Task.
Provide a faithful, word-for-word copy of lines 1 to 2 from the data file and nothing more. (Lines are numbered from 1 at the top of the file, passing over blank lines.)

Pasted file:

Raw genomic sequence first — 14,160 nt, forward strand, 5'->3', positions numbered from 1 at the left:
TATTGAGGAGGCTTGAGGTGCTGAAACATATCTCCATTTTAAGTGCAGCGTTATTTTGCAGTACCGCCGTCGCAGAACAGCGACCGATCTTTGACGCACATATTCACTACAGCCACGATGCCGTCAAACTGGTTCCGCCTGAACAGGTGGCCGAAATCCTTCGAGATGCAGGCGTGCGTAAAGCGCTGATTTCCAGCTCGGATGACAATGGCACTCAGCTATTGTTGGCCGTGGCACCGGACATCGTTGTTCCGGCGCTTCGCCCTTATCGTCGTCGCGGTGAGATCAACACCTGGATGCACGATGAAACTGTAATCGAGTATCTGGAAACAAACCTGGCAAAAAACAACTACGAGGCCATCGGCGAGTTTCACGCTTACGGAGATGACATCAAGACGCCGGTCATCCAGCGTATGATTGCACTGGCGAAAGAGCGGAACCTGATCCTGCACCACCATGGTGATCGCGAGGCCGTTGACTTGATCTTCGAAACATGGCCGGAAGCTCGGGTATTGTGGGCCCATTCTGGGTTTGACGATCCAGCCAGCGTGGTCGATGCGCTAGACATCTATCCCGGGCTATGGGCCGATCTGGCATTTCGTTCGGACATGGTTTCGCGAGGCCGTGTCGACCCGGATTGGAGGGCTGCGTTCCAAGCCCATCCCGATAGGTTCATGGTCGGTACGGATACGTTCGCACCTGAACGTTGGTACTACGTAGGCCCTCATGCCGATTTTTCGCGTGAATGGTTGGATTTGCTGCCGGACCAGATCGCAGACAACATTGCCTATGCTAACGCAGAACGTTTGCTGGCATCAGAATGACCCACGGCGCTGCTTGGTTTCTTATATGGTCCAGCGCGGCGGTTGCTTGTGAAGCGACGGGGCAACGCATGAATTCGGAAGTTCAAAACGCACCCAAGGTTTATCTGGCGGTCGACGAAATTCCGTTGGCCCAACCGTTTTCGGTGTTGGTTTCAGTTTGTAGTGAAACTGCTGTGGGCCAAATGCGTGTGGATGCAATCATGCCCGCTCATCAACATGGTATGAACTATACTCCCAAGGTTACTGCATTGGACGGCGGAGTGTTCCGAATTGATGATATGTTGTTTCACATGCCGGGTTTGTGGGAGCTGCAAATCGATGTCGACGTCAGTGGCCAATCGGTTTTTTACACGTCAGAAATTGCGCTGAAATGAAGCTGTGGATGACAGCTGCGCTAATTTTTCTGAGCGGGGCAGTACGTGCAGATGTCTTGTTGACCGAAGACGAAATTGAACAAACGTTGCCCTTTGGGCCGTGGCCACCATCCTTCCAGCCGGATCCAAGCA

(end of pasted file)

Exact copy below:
Raw genomic sequence first — 14,160 nt, forward strand, 5'->3', positions numbered from 1 at the left:
TATTGAGGAGGCTTGAGGTGCTGAAACATATCTCCATTTTAAGTGCAGCGTTATTTTGCAGTACCGCCGTCGCAGAACAGCGACCGATCTTTGACGCACATATTCACTACAGCCACGATGCCGTCAAACTGGTTCCGCCTGAACAGGTGGCCGAAATCCTTCGAGATGCAGGCGTGCGTAAAGCGCTGATTTCCAGCTCGGATGACAATGGCACTCAGCTATTGTTGGCCGTGGCACCGGACATCGTTGTTCCGGCGCTTCGCCCTTATCGTCGTCGCGGTGAGATCAACACCTGGATGCACGATGAAACTGTAATCGAGTATCTGGAAACAAACCTGGCAAAAAACAACTACGAGGCCATCGGCGAGTTTCACGCTTACGGAGATGACATCAAGACGCCGGTCATCCAGCGTATGATTGCACTGGCGAAAGAGCGGAACCTGATCCTGCACCACCATGGTGATCGCGAGGCCGTTGACTTGATCTTCGAAACATGGCCGGAAGCTCGGGTATTGTGGGCCCATTCTGGGTTTGACGATCCAGCCAGCGTGGTCGATGCGCTAGACATCTATCCCGGGCTATGGGCCGATCTGGCATTTCGTTCGGACATGGTTTCGCGAGGCCGTGTCGACCCGGATTGGAGGGCTGCGTTCCAAGCCCATCCCGATAGGTTCATGGTCGGTACGGATACGTTCGCACCTGAACGTTGGTACTACGTAGGCCCTCATGCCGATTTTTCGCGTGAATGGTTGGATTTGCTGCCGGACCAGATCGCAGACAACATTGCCTATGCTAACGCAGAACGTTTGCTGGCATCAGAATGACCCACGGCGCTGCTTGGTTTCTTATATGGTCCAGCGCGGCGGTTGCTTGTGAAGCGACGGGGCAACGCATGAATTCGGAAGTTCAAAACGCACCCAAGGTTTATCTGGCGGTCGACGAAATTCCGTTGGCCCAACCGTTTTCGGTGTTGGTTTCAGTTTGTAGTGAAACTGCTGTGGGCCAAATGCGTGTGGATGCAATCATGCCCGCTCATCAACATGGTATGAACTATACTCCCAAGGTTACTGCATTGGACGGCGGAGTGTTCCGAATTGATGATATGTTGTTTCACATGCCGGGTTTGTGGGAGCTGCAAATCGATGTCGACGTCAGTGGCCAATCGGTTTTTTACACGTCAGAAATTGCGCTGAAATGAAGCTGTGGATGACAGCTGCGCTAATTTTTCTGAGCGGGGCAGTACGTGCAGATGTCTTGTTGACCGAAGACGAAATTGAACAAACGTTGCCCTTTGGGCCGTGGCCACCATCCTTCCAGCCGGATCCAAGCA